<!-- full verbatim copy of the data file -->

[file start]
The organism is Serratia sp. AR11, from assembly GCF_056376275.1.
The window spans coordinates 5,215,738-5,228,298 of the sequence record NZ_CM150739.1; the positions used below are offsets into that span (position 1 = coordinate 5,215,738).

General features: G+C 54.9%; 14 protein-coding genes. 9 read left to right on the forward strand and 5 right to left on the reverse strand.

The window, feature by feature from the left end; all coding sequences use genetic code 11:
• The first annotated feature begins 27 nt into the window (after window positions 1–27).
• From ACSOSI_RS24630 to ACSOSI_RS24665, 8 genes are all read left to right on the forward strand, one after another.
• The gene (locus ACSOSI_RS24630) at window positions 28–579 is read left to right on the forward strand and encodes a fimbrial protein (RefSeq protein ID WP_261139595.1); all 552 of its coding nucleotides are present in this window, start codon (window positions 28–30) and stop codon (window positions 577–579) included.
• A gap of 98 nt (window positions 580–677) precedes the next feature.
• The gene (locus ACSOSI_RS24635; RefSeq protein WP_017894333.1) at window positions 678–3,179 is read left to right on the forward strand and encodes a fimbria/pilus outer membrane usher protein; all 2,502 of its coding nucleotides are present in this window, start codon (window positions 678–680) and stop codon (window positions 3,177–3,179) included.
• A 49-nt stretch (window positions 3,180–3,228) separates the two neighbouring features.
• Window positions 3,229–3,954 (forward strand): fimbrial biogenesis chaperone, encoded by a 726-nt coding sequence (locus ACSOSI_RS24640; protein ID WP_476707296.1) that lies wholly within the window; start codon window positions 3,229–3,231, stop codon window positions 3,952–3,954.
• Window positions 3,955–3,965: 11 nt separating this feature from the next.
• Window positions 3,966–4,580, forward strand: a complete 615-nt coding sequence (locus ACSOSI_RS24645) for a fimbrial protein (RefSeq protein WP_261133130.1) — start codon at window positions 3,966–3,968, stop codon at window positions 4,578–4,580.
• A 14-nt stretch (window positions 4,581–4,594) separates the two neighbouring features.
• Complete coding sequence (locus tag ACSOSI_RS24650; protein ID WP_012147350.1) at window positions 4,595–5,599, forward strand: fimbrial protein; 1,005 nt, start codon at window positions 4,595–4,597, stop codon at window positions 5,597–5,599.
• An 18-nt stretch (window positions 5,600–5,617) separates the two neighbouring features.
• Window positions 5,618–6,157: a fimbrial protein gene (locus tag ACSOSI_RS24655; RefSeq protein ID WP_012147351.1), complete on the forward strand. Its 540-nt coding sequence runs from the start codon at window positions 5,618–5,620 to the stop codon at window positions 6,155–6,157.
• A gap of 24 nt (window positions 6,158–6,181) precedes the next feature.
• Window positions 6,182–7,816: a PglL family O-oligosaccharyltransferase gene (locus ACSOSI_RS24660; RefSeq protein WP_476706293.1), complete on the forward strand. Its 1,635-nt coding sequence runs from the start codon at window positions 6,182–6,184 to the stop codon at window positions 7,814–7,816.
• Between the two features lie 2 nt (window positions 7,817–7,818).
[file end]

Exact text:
The organism is Serratia sp. AR11, from assembly GCF_056376275.1.
The window spans coordinates 5,215,738-5,228,298 of the sequence record NZ_CM150739.1; the positions used below are offsets into that span (position 1 = coordinate 5,215,738).

General features: G+C 54.9%; 14 protein-coding genes. 9 read left to right on the forward strand and 5 right to left on the reverse strand.

The window, feature by feature from the left end; all coding sequences use genetic code 11:
• The first annotated feature begins 27 nt into the window (after window positions 1–27).
• From ACSOSI_RS24630 to ACSOSI_RS24665, 8 genes are all read left to right on the forward strand, one after another.
• The gene (locus ACSOSI_RS24630) at window positions 28–579 is read left to right on the forward strand and encodes a fimbrial protein (RefSeq protein ID WP_261139595.1); all 552 of its coding nucleotides are present in this window, start codon (window positions 28–30) and stop codon (window positions 577–579) included.
• A gap of 98 nt (window positions 580–677) precedes the next feature.
• The gene (locus ACSOSI_RS24635; RefSeq protein WP_017894333.1) at window positions 678–3,179 is read left to right on the forward strand and encodes a fimbria/pilus outer membrane usher protein; all 2,502 of its coding nucleotides are present in this window, start codon (window positions 678–680) and stop codon (window positions 3,177–3,179) included.
• A 49-nt stretch (window positions 3,180–3,228) separates the two neighbouring features.
• Window positions 3,229–3,954 (forward strand): fimbrial biogenesis chaperone, encoded by a 726-nt coding sequence (locus ACSOSI_RS24640; protein ID WP_476707296.1) that lies wholly within the window; start codon window positions 3,229–3,231, stop codon window positions 3,952–3,954.
• Window positions 3,955–3,965: 11 nt separating this feature from the next.
• Window positions 3,966–4,580, forward strand: a complete 615-nt coding sequence (locus ACSOSI_RS24645) for a fimbrial protein (RefSeq protein WP_261133130.1) — start codon at window positions 3,966–3,968, stop codon at window positions 4,578–4,580.
• A 14-nt stretch (window positions 4,581–4,594) separates the two neighbouring features.
• Complete coding sequence (locus tag ACSOSI_RS24650; protein ID WP_012147350.1) at window positions 4,595–5,599, forward strand: fimbrial protein; 1,005 nt, start codon at window positions 4,595–4,597, stop codon at window positions 5,597–5,599.
• An 18-nt stretch (window positions 5,600–5,617) separates the two neighbouring features.
• Window positions 5,618–6,157: a fimbrial protein gene (locus tag ACSOSI_RS24655; RefSeq protein ID WP_012147351.1), complete on the forward strand. Its 540-nt coding sequence runs from the start codon at window positions 5,618–5,620 to the stop codon at window positions 6,155–6,157.
• A gap of 24 nt (window positions 6,158–6,181) precedes the next feature.
• Window positions 6,182–7,816: a PglL family O-oligosaccharyltransferase gene (locus ACSOSI_RS24660; RefSeq protein WP_476706293.1), complete on the forward strand. Its 1,635-nt coding sequence runs from the start codon at window positions 6,182–6,184 to the stop codon at window positions 7,814–7,816.
• Between the two features lie 2 nt (window positions 7,817–7,818).